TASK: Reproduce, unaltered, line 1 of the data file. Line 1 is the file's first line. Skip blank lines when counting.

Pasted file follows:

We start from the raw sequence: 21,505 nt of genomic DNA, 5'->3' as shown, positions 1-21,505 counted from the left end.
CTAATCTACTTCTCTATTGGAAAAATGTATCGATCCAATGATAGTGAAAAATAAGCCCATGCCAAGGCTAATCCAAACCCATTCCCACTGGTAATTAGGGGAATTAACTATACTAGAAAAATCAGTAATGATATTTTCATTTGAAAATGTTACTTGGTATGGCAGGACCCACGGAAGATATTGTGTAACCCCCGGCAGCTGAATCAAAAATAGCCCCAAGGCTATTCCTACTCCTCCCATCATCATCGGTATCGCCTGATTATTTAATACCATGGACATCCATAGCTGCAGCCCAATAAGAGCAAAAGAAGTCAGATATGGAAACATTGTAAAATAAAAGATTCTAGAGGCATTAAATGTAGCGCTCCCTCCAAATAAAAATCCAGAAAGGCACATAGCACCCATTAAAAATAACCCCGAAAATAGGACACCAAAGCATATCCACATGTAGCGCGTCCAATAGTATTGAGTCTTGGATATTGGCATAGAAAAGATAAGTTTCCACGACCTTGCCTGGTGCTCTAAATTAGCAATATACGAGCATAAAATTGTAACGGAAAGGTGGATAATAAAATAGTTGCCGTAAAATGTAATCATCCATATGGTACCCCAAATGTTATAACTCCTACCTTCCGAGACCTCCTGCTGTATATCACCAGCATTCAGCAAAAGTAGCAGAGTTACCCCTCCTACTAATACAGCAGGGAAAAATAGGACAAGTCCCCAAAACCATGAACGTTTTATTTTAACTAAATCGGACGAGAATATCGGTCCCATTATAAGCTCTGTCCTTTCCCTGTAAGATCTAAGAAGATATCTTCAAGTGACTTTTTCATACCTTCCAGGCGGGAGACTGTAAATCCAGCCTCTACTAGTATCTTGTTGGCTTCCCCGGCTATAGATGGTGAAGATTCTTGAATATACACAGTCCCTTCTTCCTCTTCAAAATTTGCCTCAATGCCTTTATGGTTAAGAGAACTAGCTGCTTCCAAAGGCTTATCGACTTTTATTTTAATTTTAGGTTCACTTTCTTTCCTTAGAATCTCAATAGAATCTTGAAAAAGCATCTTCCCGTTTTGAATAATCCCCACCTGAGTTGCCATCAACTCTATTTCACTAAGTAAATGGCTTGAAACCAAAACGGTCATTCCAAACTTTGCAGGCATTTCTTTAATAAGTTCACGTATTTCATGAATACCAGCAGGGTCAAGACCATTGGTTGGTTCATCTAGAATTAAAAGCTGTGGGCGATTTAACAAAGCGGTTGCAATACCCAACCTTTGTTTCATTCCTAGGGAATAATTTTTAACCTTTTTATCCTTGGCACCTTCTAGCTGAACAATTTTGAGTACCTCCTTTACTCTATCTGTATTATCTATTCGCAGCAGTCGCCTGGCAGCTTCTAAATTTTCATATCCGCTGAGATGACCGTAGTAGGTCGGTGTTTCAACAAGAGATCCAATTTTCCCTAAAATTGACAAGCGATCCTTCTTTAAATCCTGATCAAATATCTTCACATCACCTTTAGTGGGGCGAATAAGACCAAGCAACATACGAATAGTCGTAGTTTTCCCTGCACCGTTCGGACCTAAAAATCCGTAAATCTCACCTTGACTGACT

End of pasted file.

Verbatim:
We start from the raw sequence: 21,505 nt of genomic DNA, 5'->3' as shown, positions 1-21,505 counted from the left end.